What should we do with the drunken sailors?


Booze and boats have been the best of mates since the tying of the first bowline. 17th century sailors drank a whopping 4,5 litres of beer a day in the Royal Navy, and after the capture of Jamaica in 1655, half a pint of neat rum was consumed, twice a day, every day, Wehey!!

However, on 31 July 1970, or Black Tot Day, the sun passed over the yardarm for the final time and free rum was removed from navy life, which led to much disgruntled muttering below the decks..

But the crucial question is…has so much changed since those early days of daytime drinking? A 2009 report revealed that drunkenness in the modern Navy has spiralled to such an extent that apparently one in five sailors drink over 50 units of alcohol a week. Half admitted to binge-drinking and about 15% were considered to be ‘problem drinkers’. Pretty worrying stuff, right? So what’s happening onboard our swanky super yachts, nowadays?

Does this make us yachties tut while we sip cups of chamomile tea or would we give those navy boys ‘a rum for their money’?

I’m sure everyone’s heard being at sea referred to as ‘being at sea-hab’ so let’s pose this question on the Palma Yacht Crew Facebook page. This is a group for yachties, run by yachties, which has over a staggering 15,000 followers.

The question posted was simply: “Do us yachties drink too much and if so why?” The list of comments received was longer than my hangovers last these days but the bulk of these were posted just for grins. From the more serious comments one could definitely conclude that there’s a lot of swigging and swilling on the super yacht scene and as B.L. rightly said: “those of us who’ve been in the industry long enough all know a good handful of people who hit the bottle way harder than they should”.

I’ll be the first to admit that nothing says five-o-clock finish like a crisp cold drink of the alcoholic variety. Whether you’ve spent a dusty day sanding the cap rail in the stifling summer heat, or been in cool aircon counting piles of polos and updating spreadsheets; come 1705 (or beer-thirty) it’s good to get off the boat and troop to a nearby bar to have a drink and a well deserved change of scenery.

I mean, our ‘commute’ to work takes a nanosecond, and we take no bona-fide breaks away from the office desk at lunch time, so it’s hardly surprising that one may want to step out into the big wide world of terra firma at day’s end, is it?

Tots of Rum for Royal Navy Splice the Mainbrace

 A sailor on- board HMS York measures out tots of rum for the ship’s company, in preparation for the Royal Navy tradition ‘Splice the Mainbrace’.

From bankers to builders -there are plenty of people who unwind from work with a cold one, yet it does seem easy for us yachties to turn ‘one’ drink into a liquid dinner, stagger back to the boat reeking like a brewery with kebab stains down our shorts..  I.C. believes: “It’s a habit yachties develop in the absence of friends/family to hang out with, coupled with the fact that we have no ‘home’ to go to at the end of the day” (so no dinner to cook, shopping to do or goldfish to feed.)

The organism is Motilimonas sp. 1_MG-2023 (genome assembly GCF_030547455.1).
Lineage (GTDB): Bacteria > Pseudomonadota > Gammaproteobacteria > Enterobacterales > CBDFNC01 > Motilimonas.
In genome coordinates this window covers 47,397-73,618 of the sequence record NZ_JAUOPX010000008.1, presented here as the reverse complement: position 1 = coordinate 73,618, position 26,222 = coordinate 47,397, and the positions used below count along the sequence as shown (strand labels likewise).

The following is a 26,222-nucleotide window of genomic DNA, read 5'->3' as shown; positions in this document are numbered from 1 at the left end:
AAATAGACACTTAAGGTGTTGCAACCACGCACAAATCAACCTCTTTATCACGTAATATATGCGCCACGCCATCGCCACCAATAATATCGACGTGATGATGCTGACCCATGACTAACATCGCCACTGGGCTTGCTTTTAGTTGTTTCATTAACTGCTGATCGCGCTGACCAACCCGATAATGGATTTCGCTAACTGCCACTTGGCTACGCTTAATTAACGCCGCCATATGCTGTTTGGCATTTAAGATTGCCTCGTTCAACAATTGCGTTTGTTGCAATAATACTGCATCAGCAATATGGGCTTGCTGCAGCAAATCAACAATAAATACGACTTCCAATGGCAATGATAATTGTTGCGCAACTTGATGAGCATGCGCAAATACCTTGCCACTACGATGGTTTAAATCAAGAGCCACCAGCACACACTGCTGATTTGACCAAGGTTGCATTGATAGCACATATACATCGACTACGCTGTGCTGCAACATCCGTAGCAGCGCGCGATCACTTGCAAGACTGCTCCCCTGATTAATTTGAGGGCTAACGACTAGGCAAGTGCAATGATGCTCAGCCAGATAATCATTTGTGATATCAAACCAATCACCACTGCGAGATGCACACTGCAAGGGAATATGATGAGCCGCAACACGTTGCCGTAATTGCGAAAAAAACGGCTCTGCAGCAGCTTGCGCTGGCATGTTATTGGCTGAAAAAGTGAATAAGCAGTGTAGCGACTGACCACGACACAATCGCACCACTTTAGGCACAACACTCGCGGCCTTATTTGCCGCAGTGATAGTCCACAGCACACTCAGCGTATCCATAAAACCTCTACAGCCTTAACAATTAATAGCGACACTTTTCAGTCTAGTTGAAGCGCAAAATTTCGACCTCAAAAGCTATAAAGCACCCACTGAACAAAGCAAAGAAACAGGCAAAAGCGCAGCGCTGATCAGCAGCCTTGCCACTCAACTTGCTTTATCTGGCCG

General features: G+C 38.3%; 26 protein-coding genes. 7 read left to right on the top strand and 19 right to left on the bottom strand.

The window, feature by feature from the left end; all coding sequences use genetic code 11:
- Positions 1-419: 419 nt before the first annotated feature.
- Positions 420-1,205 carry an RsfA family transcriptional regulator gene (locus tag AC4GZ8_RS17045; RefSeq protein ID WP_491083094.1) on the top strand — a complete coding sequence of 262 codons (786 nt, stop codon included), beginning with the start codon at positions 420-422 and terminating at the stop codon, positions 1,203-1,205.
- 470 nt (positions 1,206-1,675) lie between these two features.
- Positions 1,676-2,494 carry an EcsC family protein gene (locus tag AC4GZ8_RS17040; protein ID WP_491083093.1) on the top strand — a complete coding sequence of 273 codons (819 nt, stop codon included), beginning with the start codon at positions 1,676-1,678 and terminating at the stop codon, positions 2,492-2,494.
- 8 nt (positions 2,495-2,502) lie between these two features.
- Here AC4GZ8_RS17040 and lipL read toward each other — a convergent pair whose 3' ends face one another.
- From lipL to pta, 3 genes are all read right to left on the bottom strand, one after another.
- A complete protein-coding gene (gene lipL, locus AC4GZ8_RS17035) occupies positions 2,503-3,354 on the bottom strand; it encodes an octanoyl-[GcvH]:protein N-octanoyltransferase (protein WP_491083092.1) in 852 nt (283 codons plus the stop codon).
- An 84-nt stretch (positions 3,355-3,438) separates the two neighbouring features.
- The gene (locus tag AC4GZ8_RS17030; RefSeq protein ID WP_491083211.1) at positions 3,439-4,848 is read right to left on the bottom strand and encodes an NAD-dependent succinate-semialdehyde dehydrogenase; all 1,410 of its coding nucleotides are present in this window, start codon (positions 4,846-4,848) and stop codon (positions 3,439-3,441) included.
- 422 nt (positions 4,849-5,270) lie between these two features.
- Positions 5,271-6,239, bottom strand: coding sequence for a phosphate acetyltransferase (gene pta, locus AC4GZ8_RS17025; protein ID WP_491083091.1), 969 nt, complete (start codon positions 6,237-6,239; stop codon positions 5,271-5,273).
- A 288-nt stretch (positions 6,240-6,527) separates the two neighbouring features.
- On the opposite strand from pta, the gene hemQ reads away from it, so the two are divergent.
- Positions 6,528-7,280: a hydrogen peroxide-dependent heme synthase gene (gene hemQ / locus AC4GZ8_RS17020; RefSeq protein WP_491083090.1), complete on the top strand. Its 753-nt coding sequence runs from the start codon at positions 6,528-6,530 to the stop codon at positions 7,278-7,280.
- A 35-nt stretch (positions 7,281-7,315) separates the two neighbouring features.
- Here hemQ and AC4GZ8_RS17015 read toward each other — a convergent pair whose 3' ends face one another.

And although the bosun won’t ring a bell at midday so that stews, engineers and deckhands can drop what they’re doing to crowd around a barrel in order to collect their daily rum ration, it does seem like the work hard-play hard(er) mentality is as much part of modern yachtie culture as the wearing of flip flops.

Well…as long as you can deal with your hangover the next day, that is. (We’ve all had to deal with that skulking stewardess hiding in a guest cabin or that grumpy engineer taking a nap curled up next to the generator while the rest of us were doing a full wash down, right?)

Can we simply blame it on the fact we keep switching from extremes? When on charter, you could be in charge of figuring out how to fly out 7 little people who’d want to water-ski around the boat dressed in tutus at your owner’s request, and after a full-on summer season, spend a month in a container polishing all 2676873 nuts, bolts and tracks which the rig’s made up of.

Either situation could make even the soberest of sailors long for hard liquor. As I.S. comments “When you are on charter for months at a time, you’re tired, stressed and worn out and you finally have a day/night off…it’s the easiest way to blow off steam.” Other reasons mentioned were: the big wads of tax free cash, and the small amounts of time in which to spend it; also isolation, boredom and boozing being one of the best ways to bond.


I’m not pointing fingers here and I’ve certainly been guilty of tip-toeing back on board three sheets to the wind, like most of us have. But plenty of ‘polled’ people told me they feel pressured into boozing, as some feel chastised for not joining in with the daily drink-athons…and that’s not cool. And even less cool is when it’s the captain who’s hiding a bottle of Havana Club under the chart table. A healthy boozing balance, onboard a boat, starts at the top.

Yachting might be getting more and more professionalized, with workshops on how to manage crew or your career…but where’s the one about learning to deal with living/working/sleeping/eating in a drinking culture? On the same note, newbie crew are taught how to not rock up to a new boat on a skateboard, or how to perform during a skype interview, but not how to look out for M/Y Boozefest or Captain Cocktail.

I know this is a touchy subject but I do believe it’s something we need to start chatting about; otherwise, we may be dressed in perfectly pressed polos, sport shaved chins and clean haircuts, but we’d be no better than the pillaging pirates that were around 4 centuries ago..  ;)

Written by: Danielle Berclouw

Image two: licensed under the Open Government Licence v1.0

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